KS Bancorp in Smithfield, N.C., has lost employees and customers since First Citizens BancShares went public with a hostile takeover bid.
The $368 million-asset company said in a legal filing Wednesday that First Citizens' decision last July to disclose its efforts had “created significant unrest,” stating that one loan officer who recently resigned did so out of fear that he would lose if his job if a deal took place.
KS Bancorp had three fewer employees at Dec. 31 than in mid-2017, according to the Federal Deposit Insurance Corp.
The filing also claimed that potential clients delayed or canceled plans to move deposits and lending relationships to KS Bancorp. The company noted that new business in its wealth management division totaled just $300,000 in the third quarter after topping $5.3 million over the first half of last year.
KS Bancorp was responding to a lawsuit that the $34 billion-asset First Citizens filed in February over the smaller institution’s decision to adopt a shareholder rights plan and authorize a stock repurchase program. The case was assigned to the North Carolina Business Court.
First Citizens, of Raleigh, N.C., has amassed a nearly 9% stake in KS Bancorp in recent months. It wants the court to throw out the rights plan, claiming that the move is discriminatory and harms its investment. First Citizens has permission from the Federal Reserve to buy up to 80% of KS Bancorp’s outstanding stock.
KS Bancorp, in its response to the lawsuit, asserted that its rights plan is similar to those adopted by many other companies and financial institutions. The plan “seeks to protect shareholders against unwelcome attempts by outsiders to disrupt business and to cause would-be acquirers to negotiate directly with the board to maximize value for shareholders,” the filing said.
KS Bancorp also argued that it is being harmed by the hostile takeover, pointing to the loss of employees and business.
“Even if First Citizens is unable to acquire control of KS, First Citizens’ actions could force the board to sell KS prematurely to another purchaser and destroy the long-term value of KS to the detriment of its shareholders,” the filing said.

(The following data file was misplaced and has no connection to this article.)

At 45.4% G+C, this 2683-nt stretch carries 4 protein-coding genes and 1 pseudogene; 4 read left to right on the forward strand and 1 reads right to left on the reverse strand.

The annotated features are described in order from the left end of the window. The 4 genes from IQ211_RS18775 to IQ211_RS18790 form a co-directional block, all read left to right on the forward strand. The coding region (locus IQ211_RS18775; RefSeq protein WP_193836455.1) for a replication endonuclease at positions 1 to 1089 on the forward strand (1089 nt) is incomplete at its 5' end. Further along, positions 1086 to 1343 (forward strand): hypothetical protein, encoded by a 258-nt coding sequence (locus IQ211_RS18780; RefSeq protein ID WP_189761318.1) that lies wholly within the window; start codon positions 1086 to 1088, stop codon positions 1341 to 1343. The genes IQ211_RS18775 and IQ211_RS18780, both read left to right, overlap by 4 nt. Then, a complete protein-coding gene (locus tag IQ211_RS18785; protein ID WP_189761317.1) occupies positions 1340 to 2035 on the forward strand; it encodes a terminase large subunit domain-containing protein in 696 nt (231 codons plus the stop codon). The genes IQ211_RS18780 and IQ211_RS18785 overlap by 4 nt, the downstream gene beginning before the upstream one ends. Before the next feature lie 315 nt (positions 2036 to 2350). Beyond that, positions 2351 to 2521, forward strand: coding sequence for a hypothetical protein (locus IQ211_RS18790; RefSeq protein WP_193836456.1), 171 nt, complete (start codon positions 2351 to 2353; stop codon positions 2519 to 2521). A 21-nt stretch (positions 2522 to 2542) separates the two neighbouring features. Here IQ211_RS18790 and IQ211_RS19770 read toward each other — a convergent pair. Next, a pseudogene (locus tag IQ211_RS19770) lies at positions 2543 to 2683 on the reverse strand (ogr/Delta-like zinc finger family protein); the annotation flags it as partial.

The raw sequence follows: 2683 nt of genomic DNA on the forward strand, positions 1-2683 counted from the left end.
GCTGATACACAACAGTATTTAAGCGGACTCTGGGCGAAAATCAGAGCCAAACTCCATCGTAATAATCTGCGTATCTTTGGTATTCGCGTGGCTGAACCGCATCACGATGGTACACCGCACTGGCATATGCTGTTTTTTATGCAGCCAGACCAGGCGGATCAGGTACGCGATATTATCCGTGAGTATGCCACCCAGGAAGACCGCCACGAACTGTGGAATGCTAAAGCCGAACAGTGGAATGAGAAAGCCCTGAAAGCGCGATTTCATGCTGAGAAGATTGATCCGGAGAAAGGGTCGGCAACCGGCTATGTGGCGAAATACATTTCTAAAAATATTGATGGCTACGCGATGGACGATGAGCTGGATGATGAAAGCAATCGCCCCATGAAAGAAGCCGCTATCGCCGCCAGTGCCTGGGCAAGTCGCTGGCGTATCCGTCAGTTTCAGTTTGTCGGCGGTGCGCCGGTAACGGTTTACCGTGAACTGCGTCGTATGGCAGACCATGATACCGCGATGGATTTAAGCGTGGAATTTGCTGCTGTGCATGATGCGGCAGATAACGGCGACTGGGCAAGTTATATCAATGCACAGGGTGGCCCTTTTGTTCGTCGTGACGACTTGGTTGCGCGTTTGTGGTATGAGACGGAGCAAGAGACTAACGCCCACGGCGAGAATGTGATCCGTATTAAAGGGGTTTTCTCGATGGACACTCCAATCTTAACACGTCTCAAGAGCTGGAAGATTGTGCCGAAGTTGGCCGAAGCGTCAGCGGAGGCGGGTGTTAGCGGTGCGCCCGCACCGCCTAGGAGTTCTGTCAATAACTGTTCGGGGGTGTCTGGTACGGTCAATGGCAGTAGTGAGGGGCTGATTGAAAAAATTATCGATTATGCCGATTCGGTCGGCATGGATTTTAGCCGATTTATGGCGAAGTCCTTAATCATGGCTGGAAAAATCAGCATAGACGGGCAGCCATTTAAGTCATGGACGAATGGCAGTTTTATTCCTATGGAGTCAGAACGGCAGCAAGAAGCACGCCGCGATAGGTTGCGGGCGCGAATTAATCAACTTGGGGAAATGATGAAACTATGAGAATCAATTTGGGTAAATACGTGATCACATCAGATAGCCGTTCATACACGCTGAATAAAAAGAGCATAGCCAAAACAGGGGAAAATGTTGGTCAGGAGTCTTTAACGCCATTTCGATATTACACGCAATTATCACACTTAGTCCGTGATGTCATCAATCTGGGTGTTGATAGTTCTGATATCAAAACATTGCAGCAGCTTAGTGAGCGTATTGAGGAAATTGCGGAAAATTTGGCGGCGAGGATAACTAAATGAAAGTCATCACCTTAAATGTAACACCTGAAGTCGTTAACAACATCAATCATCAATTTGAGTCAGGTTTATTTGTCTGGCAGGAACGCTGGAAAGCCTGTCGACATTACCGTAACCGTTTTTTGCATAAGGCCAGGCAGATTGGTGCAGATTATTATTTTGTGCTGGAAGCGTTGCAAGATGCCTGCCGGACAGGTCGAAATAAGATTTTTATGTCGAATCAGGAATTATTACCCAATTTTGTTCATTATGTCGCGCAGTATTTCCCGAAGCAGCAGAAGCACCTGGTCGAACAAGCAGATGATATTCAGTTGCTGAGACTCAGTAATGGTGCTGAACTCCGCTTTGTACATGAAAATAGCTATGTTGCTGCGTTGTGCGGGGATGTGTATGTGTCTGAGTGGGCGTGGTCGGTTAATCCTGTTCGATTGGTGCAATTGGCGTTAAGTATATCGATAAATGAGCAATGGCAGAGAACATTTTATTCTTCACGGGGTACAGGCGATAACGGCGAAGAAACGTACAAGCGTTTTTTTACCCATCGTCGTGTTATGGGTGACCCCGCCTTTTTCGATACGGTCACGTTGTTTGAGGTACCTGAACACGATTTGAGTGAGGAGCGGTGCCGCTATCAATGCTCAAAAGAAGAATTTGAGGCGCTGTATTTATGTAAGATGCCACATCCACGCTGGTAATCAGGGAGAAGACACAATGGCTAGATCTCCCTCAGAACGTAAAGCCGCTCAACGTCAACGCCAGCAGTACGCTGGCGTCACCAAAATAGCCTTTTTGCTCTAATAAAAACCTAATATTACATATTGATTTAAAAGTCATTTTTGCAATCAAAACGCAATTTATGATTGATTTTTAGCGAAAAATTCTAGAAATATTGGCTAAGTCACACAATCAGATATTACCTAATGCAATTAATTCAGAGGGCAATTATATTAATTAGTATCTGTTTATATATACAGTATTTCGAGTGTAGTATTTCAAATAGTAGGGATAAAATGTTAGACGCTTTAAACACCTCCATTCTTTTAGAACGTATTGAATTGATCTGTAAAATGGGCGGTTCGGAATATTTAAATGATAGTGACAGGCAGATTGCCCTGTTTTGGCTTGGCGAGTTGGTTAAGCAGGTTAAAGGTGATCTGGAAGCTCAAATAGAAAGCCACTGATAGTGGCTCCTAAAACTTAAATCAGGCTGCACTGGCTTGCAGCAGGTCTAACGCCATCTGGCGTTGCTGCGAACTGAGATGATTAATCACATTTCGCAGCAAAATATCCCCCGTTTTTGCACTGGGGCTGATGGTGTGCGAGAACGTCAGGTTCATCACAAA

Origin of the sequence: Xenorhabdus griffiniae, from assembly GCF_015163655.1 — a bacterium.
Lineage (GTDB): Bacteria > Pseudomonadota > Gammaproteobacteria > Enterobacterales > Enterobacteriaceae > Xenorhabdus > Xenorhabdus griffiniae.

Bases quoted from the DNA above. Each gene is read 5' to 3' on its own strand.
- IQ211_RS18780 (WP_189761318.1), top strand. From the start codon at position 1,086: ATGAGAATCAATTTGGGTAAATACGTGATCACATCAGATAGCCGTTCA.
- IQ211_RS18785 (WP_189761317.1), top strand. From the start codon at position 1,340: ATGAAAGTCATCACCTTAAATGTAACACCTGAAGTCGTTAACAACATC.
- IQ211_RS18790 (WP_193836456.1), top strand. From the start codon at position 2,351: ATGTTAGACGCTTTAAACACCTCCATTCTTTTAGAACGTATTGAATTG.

KS Bancorp included a March 2 letter from First Citizens demanding that it take legal action against its board for an alleged breach of fiduciary duty. The letter, written by Craig Nix, First Citizens' chief financial officer, and addressed to KS Bancorp CEO Harold Keen and the rest of the board, also called for an end to the planned repurchase program.
The quarrel goes back to last June, when First Citizens privately offered to buy KS Bancorp for $33 a share. KS Bancorp, which was reorganizing into a Subchapter S corporation, was in the process of reducing its shareholder ranks.
In mid-July, First Citizens increased its offer to $35 a share, or roughly $45.9 million, and went public with its effort.
“We are disappointed by KS Bancorp’s rejection of our offer without any discussion,” Frank Holding Jr., First Citizens’ chairman and CEO, said in a press release that disclosed the takeover bid. “We believe that KS Bancorp shareholders will favor the immediate liquidity at a substantial premium that our acquisition proposal would provide.”
Keen responded at that time by claiming First Citizens’ initial offer “did not rise to a level of pricing” to persuade the board to sell. He added that the hostile takeover provided “evidence that First Citizens’ corporate culture is not in line with KS Bank’s community banking values.”
It is unclear why First Citizens is fighting so hard to buy a bank that is just 1% of its size.
The deal could help First Citizens compete more effectively with BB&T in nine North Carolina markets — Clayton, Four Oaks, Garner, Goldsboro, Kenly, Selma, Smithfield, Wendell and Wilson — where KS Bancorp has branches.
BB&T had a commanding 31.9% deposit market share in those markets in mid-2017, according to the latest data from the FDIC. First Citizens could increase its market share to 26.6% from 19.8% if it were to successfully buy and integrate KS Bancorp.
Some industry observers have suggested that First Citizens could be looking to block a competitor from entering or expanding in those markets.